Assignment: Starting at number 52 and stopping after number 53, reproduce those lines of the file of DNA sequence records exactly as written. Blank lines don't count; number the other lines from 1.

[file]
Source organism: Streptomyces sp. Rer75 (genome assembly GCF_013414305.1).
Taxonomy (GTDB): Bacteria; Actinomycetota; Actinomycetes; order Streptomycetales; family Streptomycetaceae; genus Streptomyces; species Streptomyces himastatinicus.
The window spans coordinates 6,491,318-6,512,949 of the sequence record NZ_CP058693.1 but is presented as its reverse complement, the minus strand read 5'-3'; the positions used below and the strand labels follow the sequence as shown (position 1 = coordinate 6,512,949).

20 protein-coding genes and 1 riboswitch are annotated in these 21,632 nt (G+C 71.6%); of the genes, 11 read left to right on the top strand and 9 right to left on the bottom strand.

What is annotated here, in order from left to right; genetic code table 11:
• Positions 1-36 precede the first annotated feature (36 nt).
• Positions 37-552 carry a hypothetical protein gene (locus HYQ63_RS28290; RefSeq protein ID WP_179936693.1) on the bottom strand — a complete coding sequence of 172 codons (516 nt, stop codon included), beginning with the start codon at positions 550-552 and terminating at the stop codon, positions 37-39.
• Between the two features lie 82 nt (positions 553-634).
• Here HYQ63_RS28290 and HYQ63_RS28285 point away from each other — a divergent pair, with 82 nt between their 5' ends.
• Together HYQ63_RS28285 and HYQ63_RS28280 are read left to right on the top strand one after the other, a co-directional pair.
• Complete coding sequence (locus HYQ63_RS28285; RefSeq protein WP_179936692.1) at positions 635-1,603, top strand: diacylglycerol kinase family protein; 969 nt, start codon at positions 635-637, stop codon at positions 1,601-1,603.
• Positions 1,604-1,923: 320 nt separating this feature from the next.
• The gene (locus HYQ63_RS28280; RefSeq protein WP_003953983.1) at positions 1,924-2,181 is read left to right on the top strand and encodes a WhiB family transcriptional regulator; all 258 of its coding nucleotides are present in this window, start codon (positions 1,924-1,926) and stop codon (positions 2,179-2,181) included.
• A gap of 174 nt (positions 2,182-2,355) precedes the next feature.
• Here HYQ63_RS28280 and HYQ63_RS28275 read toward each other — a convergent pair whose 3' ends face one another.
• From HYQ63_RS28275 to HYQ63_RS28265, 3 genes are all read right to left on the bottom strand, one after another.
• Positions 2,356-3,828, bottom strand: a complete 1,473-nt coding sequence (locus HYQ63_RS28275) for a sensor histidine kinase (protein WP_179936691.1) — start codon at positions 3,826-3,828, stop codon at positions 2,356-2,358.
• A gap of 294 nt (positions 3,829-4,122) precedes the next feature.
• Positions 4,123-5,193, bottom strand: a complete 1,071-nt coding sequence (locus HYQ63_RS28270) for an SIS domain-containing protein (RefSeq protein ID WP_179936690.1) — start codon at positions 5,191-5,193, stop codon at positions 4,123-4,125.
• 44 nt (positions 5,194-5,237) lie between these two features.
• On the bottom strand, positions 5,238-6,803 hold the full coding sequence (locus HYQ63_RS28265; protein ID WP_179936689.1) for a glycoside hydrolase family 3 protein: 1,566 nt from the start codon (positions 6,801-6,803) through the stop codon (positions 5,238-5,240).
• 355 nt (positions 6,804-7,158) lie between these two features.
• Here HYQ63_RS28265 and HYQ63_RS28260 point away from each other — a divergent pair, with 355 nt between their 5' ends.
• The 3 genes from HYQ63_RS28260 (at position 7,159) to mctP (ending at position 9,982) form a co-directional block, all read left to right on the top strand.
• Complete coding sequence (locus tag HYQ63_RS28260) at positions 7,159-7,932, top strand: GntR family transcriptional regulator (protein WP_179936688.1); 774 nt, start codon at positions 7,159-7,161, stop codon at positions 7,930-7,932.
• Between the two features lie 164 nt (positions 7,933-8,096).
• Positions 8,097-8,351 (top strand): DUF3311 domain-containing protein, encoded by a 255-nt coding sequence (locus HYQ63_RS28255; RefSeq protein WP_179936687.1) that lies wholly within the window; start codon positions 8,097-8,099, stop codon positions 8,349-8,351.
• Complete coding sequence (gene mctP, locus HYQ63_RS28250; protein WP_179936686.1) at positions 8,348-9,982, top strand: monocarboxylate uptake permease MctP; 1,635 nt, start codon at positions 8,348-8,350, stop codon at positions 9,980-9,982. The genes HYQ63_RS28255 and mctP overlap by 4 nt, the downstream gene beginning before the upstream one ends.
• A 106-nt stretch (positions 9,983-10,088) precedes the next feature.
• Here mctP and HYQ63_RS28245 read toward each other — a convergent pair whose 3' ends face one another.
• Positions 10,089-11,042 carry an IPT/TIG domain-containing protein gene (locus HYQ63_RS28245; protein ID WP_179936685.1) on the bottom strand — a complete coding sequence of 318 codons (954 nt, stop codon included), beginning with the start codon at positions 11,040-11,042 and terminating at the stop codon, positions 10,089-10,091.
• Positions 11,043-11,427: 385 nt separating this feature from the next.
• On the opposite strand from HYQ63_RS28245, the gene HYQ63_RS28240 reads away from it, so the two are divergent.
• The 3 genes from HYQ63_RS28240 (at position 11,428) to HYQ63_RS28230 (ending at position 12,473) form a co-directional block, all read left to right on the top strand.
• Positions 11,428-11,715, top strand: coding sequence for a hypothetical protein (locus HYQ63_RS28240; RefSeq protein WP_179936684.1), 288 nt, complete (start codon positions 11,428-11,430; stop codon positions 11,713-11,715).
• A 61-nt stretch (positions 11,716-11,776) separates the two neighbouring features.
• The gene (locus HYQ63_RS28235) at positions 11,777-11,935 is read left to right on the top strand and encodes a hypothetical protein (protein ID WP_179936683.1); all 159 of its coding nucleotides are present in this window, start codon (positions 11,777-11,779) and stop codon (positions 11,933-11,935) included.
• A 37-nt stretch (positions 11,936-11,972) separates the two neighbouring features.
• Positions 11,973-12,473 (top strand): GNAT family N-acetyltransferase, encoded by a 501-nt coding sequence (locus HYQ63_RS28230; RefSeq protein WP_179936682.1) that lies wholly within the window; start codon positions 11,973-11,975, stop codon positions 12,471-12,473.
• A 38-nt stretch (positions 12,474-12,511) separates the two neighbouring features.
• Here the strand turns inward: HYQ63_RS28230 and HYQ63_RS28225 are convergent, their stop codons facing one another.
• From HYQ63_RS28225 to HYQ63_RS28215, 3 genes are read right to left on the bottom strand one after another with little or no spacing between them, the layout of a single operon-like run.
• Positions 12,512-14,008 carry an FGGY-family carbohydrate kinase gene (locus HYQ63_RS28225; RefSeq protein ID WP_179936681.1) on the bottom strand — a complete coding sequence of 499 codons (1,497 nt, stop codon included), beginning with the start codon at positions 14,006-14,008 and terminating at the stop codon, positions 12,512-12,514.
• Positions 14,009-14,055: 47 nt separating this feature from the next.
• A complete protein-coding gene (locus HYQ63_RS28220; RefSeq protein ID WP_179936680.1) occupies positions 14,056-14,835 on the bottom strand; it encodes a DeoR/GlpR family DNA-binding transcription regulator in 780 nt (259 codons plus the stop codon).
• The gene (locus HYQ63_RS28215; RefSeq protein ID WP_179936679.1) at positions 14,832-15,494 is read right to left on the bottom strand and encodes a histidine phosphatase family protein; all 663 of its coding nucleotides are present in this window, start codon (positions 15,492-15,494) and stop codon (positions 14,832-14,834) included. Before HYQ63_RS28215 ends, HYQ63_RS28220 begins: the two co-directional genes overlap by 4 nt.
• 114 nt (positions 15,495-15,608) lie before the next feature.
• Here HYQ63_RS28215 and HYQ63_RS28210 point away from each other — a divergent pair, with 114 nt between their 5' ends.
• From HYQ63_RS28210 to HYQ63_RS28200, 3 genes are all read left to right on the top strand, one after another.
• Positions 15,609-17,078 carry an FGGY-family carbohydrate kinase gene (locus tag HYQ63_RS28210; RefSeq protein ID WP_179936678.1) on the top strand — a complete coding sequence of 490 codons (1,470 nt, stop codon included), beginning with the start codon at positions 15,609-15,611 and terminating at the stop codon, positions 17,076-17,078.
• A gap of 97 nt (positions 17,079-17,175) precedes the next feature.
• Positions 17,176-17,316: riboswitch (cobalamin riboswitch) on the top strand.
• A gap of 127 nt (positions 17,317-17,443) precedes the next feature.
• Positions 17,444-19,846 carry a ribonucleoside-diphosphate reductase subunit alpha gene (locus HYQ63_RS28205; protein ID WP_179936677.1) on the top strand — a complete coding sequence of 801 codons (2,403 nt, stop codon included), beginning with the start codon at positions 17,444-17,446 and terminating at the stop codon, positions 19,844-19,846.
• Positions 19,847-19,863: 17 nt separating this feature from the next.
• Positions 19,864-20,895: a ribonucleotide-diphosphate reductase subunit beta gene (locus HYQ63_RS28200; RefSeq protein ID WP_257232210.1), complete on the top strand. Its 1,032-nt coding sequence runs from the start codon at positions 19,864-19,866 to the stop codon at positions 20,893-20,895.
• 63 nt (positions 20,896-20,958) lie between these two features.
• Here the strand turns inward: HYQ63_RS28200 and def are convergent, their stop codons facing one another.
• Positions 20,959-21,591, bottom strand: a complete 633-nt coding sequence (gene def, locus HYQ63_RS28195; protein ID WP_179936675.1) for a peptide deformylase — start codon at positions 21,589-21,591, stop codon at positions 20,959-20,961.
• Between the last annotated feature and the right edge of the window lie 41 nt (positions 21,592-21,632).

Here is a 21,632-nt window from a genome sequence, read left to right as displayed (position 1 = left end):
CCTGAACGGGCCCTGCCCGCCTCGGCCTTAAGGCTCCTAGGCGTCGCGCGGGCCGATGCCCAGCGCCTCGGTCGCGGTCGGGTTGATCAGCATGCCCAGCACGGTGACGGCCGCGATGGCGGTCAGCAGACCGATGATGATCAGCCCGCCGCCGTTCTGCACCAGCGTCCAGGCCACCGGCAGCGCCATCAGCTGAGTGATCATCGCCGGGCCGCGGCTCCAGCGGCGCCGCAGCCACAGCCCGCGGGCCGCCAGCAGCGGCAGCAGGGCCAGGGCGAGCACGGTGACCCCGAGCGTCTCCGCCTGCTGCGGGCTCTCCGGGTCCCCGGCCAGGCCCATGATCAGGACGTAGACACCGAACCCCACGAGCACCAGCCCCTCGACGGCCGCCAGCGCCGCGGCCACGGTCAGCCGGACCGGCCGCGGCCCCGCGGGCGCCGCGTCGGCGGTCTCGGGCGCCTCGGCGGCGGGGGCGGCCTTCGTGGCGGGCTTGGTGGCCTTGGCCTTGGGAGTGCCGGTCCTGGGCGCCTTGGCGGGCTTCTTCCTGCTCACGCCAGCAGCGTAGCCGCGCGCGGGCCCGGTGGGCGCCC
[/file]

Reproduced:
• Positions 17,176-17,316: riboswitch (cobalamin riboswitch) on the top strand.
• A gap of 127 nt (positions 17,317-17,443) precedes the next feature.